1 Fairy Charm UB

1 Fairy Charm N

1 Fairy Charm P

1 Island Challenge Amulet


4 Power Plant

2 Chaotic Swell

Energy (9)

7 Y Energy

2 Draw Energy


Copy List

****** Pokémon Trading Card Game Deck List ******

##Pokémon - 4

* 4 Gardevoir & Sylveon-GX UNB 204

##Trainer Cards - 47

* 1 Cherish Ball UNM 191
* 2 Tag Switch UNM 209
* 3 Cynthia & Caitlin CEC 189
* 1 Great Catcher CEC 264
* 4 Pokégear 3.0 HS 96
* 1 Fairy Charm P LOT 175
* 2 Energy Spinner UNB 170
* 2 Mallow & Lana CEC 198
* 2 Guzma & Hala CEC 193
* 3 Reset Stamp UNM 206
* 2 Chaotic Swell CEC 187
* 4 Tag Call CEC 270
* 1 Island Challenge Amulet CEC 194
* 1 Faba LOT 208
* 1 Fairy Charm Ability UNB 171
* 4 Power Plant UNB 183
* 1 Fairy Charm UB TEU 142
* 1 Fairy Charm N LOT 177
* 4 Green's Exploration UNB 175
* 1 Choice Helmet LOT 229
* 4 Custom Catcher LOT 171
* 2 Switch CES 147

##Energy - 9

* 7 Y Energy SMEnergy 18
* 2 Draw Energy CEC 209

Total Cards - 60

****** via SixPrizes: https://sixprizes.com/?p=78389 ******

A simple GardEon deck that sports a lot of Tools and can abuse the Guzma & Hala engine. The biggest bonus the deck gained was Island Challenge Amulet which allows it to cut Xerneas-GX because now one of your Gardevoir & Sylveon-GXs is a 2-Prize attacker.

I think the deck is straightforward. Because of Power Plant and the Charms, it can garner auto-wins. Not nearly as many as last format though, because the collateral damage that comes along with any deck teching for Keldeo-GX.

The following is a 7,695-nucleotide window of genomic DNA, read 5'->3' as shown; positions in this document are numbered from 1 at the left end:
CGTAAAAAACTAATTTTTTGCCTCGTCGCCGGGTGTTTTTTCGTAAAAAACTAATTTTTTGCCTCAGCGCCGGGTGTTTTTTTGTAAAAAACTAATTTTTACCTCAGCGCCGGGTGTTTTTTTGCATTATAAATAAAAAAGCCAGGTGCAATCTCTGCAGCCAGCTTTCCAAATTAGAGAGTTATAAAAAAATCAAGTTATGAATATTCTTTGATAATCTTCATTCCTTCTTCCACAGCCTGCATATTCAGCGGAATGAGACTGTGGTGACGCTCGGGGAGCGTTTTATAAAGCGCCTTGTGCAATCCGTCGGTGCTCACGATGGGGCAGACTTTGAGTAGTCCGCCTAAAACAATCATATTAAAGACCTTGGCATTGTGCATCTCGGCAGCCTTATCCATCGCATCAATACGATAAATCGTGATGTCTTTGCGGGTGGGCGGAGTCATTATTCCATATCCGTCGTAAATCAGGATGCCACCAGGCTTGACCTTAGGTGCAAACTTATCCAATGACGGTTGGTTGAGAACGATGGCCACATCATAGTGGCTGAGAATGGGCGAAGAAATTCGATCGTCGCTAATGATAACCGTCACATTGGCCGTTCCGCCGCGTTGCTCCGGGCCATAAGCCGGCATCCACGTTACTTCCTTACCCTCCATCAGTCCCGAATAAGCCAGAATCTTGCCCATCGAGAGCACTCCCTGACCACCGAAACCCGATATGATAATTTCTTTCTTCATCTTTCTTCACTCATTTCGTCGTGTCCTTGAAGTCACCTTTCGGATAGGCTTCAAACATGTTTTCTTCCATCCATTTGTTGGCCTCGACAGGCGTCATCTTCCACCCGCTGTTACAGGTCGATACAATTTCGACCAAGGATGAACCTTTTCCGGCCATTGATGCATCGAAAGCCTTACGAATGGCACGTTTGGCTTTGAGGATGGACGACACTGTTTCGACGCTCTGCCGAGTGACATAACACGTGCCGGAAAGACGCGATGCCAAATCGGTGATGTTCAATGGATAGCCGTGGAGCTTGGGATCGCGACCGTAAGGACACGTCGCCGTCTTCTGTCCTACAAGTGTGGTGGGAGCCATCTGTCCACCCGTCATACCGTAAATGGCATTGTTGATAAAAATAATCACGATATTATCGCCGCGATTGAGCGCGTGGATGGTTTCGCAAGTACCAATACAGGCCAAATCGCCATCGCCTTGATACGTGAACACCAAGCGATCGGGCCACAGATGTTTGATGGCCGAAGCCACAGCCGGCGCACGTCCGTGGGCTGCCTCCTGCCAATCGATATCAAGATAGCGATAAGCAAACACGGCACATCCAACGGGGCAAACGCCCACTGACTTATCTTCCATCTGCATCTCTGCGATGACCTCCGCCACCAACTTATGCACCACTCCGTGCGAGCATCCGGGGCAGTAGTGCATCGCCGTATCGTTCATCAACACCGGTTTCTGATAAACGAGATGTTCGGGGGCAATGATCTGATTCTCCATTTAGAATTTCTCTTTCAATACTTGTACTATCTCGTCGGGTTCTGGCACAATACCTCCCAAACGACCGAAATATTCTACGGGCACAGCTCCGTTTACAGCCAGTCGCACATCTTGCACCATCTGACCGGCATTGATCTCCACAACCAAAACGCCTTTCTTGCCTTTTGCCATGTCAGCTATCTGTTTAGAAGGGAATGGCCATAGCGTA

If you’re not scared of Ability Zard or Mewtwo, then this is a deck that can handle almost everything else this format has to offer.

I’ll be putting a small amount of time into it to just get the itch out of my system before I head down to Daytona.


I’m heading to Daytona Beach right away and I’ll be more than likely piloting 58–60 of the same cards I piloted in Brazil. I know I made the right choice for that metagame, and any deck that aims to counter Ability Zard into this metagame will have a slightly unfavorable Mewtwo matchup, so I’ll be aiming to capitalize on that.

I can’t wait to see what the tournament brings and how the last two majors in this Standard format shake out. Good luck to all heading into Daytona and San Diego 🇺🇸. I’ll be at both before I start my new job and have to deal with the adult world. It’s been fun, but I guess this is my dissertation, welcome to graduation.